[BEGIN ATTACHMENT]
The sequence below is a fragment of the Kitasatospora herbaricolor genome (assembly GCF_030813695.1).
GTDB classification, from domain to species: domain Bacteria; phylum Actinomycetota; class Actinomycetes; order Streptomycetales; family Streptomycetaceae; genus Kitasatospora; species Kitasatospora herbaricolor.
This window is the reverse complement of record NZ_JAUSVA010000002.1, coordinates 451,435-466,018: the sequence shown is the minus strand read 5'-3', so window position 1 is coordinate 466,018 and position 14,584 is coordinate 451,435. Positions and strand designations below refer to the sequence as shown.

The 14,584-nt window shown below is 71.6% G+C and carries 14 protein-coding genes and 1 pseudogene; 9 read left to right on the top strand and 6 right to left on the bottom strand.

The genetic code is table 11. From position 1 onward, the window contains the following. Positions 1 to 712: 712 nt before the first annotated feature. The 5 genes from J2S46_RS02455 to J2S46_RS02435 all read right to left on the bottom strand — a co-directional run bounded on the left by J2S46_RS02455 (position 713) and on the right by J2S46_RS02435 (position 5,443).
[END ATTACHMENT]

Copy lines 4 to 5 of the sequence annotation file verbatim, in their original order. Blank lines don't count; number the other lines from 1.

The 14,584-nt window shown below is 71.6% G+C and carries 14 protein-coding genes and 1 pseudogene; 9 read left to right on the top strand and 6 right to left on the bottom strand.

The genetic code is table 11. From position 1 onward, the window contains the following. Positions 1 to 712: 712 nt before the first annotated feature. The 5 genes from J2S46_RS02455 to J2S46_RS02435 all read right to left on the bottom strand — a co-directional run bounded on the left by J2S46_RS02455 (position 713) and on the right by J2S46_RS02435 (position 5,443).